Efficacy and safety of posaconazole for the prevention of invasive fungal infections in immunocompromised patients: a systematic review with meta-analysis and trial sequential analysis.

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Efficacy and safety of posaconazole for the prevention of invasive fungal infections in immunocompromised patients: a systematic review with meta-analysis and trial sequential analysis.

Sci Rep. 2020 Sep 03;10(1):14575

Authors: Wong TY, Loo YS, Veettil SK, Wong PS, Divya G, Ching SM, Menon RK

Abstract
Invasive fungal infections are a potentially life-threatening complication in immunocompromised patients. The aim of this study was to assess the efficacy and safety of posaconazole as compared with other antifungal agents for preventing invasive fungal infections in immunocompromised patients. Embase, CENTRAL, and MEDLINE were searched for randomized conweekmonthtrolled trials (RCTs) up to June 2020. A systematic review with meta-analysis of RCTs was performed using random-effects model. Trial sequential analysis (TSA) was conducted for the primary outcome to assess random errors. A total of five RCTs with 1,617 participants were included. Posaconazole prophylaxis was associated with a significantly lower risk of IFIs (RR, 0.43 [95% CI 0.28 to 0.66, p = 0.0001]) as compared to other antifungal agents. No heterogeneity was identified between studies (I2 = 0%). No significant associations were observed for the secondary outcomes measured, including risk reduction of invasive aspergillosis and candidiasis, clinical failure, all-cause mortality, and treatment-related adverse events, except for infection-related mortality (RR, 0.31 [95% CI 0.15 to 0.64, p = 0.0001]). Subgroup analysis favoured posaconazole over fluconazole for the prevention of IFIs (RR, 0.44 [95% CI 0.28 to 0.70, p = 0.0004]). TSA confirmed the prophylactic benefit of posaconazole against IFIs. Posaconazole is effective in preventing IFIs among immunocompromised patients, particularly those with hematologic malignancies and recipients of allogenic hematopoietic stem cell transplantation.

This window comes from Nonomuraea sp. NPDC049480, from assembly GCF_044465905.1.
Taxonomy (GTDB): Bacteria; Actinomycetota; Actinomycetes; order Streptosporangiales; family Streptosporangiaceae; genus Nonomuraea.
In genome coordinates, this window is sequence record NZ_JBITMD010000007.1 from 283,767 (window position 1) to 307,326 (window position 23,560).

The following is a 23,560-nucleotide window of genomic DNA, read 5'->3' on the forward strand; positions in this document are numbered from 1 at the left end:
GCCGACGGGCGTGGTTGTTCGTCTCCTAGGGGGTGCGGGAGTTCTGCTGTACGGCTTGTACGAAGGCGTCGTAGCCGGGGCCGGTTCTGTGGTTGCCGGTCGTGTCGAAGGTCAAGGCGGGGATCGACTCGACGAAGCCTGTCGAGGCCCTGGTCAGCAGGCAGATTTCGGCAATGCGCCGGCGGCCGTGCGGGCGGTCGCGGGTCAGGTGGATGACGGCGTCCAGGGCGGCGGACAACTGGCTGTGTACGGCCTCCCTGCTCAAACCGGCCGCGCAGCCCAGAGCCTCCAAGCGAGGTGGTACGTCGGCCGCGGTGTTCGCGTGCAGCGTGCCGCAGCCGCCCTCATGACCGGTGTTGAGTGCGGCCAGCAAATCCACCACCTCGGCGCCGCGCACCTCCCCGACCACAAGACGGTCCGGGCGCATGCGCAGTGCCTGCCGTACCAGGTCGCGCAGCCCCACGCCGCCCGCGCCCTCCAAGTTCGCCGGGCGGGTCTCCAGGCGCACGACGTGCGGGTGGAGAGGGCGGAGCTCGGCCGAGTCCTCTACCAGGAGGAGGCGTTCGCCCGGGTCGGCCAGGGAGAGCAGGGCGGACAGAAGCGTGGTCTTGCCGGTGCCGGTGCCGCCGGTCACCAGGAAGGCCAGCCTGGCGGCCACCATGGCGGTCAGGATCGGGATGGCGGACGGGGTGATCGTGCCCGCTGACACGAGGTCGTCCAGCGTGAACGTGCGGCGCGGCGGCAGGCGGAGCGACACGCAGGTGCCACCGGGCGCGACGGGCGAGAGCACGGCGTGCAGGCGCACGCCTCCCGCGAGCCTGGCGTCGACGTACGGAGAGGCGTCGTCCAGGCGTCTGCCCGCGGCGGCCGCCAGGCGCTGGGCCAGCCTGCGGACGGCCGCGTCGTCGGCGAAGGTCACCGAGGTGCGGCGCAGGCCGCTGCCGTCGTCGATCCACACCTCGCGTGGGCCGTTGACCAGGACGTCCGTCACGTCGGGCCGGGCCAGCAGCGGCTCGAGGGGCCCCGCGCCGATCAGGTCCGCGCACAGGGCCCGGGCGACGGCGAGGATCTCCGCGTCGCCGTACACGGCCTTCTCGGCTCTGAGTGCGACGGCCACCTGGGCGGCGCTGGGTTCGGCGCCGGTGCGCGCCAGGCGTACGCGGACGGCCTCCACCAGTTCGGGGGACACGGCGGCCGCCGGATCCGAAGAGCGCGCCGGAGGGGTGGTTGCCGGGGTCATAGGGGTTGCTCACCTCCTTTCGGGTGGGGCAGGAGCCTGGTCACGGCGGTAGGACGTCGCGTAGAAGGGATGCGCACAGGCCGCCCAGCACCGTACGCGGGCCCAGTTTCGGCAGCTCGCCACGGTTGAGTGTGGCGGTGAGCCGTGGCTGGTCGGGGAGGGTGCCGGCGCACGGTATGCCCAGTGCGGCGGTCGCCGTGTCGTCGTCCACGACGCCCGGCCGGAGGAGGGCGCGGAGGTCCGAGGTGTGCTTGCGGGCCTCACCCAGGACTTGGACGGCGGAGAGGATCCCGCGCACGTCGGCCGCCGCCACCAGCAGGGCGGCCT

PMID: 32884060 [PubMed - in process]